GLOBAL - Currency strength is not an indicator for long-term equity returns, and equity markets experiencing currency weakness are more likely to outperform, a study has shown.
The ABN AMRO / London Business School study, which looked at data since 1900 for a sample of 53 countries, rejected the paradigm that equity markets supported by strong currencies provide superior returns compared to equities in weak-currency markets.
Professors Elroy Dimson, Paul Marsh and Mike Staunton of the London Business School, said: “Our preliminary long-term evidence shows that over the long haul, equity returns have not been bolstered by currency strength. Historically, avoiding weak currencies might have been justifiable to control risk, but not to enhance performance.”
The study also showed that while currency fluctuations can impact short-run equity performance, excahnge rate movements have mattered much less to long-term investors because, in the long term, parity changes have largely tracked relative inflation rates.
“Over more than a century, real exchange rates, after adjusting for differences in inflation rates, have a changed at most by a mere fraction of 1% a year,” read a comment on the study in the ABN AMRO Global Investment Returns Yearbook for 2006.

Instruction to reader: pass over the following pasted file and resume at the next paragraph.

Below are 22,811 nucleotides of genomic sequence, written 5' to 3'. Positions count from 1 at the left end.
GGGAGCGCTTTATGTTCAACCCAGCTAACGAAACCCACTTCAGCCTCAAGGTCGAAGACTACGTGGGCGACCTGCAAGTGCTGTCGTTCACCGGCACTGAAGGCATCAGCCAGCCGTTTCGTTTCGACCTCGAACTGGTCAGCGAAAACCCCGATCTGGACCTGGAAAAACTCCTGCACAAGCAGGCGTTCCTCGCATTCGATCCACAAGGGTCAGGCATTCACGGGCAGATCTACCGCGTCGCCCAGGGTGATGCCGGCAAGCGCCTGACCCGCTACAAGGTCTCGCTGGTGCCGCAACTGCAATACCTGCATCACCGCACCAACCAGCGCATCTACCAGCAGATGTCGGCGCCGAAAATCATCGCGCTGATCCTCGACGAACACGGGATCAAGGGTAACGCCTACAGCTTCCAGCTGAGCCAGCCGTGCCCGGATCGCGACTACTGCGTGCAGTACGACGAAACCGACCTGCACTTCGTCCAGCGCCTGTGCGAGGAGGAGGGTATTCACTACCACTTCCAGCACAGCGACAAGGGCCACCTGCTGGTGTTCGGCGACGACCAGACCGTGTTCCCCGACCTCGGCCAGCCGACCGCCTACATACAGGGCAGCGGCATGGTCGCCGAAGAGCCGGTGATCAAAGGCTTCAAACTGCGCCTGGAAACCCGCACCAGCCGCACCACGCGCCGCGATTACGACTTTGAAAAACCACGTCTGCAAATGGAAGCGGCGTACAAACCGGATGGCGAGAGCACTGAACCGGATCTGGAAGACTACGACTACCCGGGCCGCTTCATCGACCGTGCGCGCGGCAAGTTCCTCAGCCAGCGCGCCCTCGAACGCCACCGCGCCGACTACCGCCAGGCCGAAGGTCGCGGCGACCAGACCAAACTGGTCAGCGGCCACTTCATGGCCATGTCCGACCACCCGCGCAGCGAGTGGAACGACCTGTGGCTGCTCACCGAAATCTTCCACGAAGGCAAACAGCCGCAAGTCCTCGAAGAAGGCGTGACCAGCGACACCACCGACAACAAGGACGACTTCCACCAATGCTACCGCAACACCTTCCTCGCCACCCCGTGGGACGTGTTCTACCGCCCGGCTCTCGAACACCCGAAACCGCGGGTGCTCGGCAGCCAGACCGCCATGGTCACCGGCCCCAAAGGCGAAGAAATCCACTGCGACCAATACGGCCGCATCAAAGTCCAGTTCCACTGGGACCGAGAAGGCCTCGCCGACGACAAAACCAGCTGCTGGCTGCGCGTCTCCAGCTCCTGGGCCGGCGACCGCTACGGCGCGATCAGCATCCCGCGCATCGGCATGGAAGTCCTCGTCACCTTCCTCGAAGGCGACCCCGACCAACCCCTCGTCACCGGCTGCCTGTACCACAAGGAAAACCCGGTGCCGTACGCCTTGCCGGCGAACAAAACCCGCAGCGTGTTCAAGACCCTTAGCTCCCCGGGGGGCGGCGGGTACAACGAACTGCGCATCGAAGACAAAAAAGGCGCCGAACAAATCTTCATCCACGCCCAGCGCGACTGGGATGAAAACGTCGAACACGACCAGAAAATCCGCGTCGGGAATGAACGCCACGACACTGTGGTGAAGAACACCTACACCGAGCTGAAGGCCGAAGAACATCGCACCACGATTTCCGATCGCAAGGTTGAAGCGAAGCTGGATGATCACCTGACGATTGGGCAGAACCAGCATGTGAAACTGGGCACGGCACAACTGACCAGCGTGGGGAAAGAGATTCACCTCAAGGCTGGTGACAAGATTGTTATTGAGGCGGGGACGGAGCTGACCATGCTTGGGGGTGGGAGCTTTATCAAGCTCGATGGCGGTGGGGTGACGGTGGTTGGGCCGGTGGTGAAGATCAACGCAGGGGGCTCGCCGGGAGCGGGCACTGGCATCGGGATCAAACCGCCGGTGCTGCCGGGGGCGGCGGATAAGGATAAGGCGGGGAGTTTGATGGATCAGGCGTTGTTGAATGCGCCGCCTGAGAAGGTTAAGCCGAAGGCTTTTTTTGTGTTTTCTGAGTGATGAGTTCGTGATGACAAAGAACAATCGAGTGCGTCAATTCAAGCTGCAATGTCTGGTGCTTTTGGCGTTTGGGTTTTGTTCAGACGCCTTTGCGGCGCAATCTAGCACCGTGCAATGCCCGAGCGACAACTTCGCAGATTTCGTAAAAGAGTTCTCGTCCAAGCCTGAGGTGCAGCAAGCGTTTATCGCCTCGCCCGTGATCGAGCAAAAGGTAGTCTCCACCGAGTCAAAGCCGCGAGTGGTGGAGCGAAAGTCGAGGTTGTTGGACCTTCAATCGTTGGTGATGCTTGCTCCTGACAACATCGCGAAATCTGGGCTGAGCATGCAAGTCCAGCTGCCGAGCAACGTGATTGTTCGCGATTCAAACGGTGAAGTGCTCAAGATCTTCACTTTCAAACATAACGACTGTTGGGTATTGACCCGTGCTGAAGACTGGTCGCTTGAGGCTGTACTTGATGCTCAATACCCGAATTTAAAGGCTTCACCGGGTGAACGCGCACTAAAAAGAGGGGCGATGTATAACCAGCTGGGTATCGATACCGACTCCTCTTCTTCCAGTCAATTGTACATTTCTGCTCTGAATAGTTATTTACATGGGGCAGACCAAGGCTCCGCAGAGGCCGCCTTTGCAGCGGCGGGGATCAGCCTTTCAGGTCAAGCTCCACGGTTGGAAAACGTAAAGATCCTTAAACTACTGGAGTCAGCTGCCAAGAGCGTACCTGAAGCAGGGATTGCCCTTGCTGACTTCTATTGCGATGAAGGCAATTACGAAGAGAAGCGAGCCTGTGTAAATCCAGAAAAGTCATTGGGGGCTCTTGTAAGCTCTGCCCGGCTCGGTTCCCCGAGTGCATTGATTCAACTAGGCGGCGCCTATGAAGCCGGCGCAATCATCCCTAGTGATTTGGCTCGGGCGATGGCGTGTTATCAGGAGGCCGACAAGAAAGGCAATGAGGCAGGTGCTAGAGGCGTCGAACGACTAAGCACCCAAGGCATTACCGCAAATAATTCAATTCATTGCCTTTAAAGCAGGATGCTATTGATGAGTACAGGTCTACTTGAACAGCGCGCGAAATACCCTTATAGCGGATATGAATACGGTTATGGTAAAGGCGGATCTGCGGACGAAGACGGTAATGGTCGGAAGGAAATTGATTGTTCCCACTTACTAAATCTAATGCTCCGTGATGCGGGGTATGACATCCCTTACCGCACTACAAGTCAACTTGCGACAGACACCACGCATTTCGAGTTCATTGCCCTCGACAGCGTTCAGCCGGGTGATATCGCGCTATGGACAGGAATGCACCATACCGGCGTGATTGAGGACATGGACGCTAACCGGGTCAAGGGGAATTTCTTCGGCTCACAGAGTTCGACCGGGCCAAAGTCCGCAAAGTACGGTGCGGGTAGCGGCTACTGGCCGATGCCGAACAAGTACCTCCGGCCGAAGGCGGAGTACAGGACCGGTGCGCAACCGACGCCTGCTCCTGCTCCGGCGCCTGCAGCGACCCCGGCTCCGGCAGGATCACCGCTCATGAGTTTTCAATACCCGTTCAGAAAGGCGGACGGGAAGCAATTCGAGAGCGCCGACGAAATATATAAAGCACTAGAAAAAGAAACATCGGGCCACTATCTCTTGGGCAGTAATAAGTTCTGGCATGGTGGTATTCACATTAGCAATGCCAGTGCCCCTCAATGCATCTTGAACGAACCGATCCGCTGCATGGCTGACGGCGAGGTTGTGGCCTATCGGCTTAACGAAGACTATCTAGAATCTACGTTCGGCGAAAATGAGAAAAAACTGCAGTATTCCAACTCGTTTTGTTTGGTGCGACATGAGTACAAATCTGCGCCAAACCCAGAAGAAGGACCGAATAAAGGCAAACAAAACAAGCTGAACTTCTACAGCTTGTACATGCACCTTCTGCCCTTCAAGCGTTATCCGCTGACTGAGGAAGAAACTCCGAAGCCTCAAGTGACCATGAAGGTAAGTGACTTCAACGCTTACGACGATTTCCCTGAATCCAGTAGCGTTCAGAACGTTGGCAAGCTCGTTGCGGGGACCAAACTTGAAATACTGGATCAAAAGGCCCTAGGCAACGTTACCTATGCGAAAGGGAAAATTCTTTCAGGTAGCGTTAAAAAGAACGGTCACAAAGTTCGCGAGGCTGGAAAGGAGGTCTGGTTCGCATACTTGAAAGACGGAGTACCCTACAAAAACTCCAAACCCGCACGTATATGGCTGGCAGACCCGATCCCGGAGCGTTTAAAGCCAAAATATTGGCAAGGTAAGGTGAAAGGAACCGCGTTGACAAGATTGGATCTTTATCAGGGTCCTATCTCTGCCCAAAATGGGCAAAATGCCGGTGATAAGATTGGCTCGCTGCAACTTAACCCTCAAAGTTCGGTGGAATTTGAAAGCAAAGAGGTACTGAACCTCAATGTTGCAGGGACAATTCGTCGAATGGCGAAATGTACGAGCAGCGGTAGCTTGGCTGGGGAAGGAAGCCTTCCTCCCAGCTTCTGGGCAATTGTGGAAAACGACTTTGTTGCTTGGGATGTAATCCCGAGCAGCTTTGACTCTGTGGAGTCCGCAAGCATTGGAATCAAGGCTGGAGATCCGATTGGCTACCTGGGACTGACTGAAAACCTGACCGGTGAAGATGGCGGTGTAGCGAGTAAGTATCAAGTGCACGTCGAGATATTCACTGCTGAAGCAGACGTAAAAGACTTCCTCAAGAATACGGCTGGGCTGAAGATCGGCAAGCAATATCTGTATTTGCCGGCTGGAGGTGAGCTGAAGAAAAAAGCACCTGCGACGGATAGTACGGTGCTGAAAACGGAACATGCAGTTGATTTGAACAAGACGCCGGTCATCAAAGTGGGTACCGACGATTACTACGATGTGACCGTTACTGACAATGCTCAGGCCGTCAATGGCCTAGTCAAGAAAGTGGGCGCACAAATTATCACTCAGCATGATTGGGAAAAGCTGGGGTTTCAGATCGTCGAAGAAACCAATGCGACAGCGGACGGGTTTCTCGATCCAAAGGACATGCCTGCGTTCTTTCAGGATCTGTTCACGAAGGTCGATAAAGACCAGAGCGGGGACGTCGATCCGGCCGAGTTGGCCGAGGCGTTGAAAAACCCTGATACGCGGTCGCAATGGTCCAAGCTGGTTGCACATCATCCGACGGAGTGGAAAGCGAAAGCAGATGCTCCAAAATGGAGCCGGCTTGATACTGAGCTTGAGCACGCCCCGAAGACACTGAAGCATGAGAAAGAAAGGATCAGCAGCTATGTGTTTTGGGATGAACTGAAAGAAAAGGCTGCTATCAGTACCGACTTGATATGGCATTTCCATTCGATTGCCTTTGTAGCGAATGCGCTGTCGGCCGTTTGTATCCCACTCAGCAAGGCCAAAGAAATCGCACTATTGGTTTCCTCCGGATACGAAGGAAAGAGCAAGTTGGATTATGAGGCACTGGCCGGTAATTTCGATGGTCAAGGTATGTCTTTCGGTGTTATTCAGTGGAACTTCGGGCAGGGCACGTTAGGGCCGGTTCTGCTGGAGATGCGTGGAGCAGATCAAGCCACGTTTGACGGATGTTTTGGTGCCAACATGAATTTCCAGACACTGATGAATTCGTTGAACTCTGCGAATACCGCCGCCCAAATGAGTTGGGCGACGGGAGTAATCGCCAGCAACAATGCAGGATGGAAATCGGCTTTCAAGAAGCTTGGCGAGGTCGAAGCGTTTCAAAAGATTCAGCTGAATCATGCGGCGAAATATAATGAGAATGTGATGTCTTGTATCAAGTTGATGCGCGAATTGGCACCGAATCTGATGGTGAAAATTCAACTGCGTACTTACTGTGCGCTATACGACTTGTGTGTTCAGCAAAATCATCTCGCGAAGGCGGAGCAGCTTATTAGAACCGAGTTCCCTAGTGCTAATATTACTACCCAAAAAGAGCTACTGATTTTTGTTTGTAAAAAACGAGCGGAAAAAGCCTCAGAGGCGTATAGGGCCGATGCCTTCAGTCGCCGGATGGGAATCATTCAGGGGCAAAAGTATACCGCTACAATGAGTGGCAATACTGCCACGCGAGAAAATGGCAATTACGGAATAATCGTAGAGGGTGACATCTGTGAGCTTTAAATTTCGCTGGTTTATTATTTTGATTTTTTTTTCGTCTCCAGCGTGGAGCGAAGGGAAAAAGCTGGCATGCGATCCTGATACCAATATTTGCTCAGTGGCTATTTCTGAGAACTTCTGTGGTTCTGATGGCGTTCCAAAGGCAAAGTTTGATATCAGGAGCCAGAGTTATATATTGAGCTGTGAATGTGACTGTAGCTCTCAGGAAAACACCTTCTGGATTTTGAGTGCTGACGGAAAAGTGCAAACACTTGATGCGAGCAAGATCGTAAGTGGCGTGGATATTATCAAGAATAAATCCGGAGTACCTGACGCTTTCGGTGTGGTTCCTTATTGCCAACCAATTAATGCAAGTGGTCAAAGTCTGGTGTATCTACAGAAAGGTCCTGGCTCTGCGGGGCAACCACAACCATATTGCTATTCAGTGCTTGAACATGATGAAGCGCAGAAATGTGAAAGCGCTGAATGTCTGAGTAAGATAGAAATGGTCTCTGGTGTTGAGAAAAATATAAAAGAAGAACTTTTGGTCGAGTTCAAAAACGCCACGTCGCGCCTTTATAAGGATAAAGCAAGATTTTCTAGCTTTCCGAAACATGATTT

The yearbook’s study also commented on the impact of currency volatility on the total risk of investing in overseas equities, and the benefits of hedging.
“A key strategic issue for global investors is whether to hedge their foreign-exchange exposure. Our analysis shows that while hedging reduces risk, the gains from risk reduction have declined over time and are now modest compared with the gains available from diversifying equity portfolios internationally,” said Professors Dimson, Marsh and Staunton.
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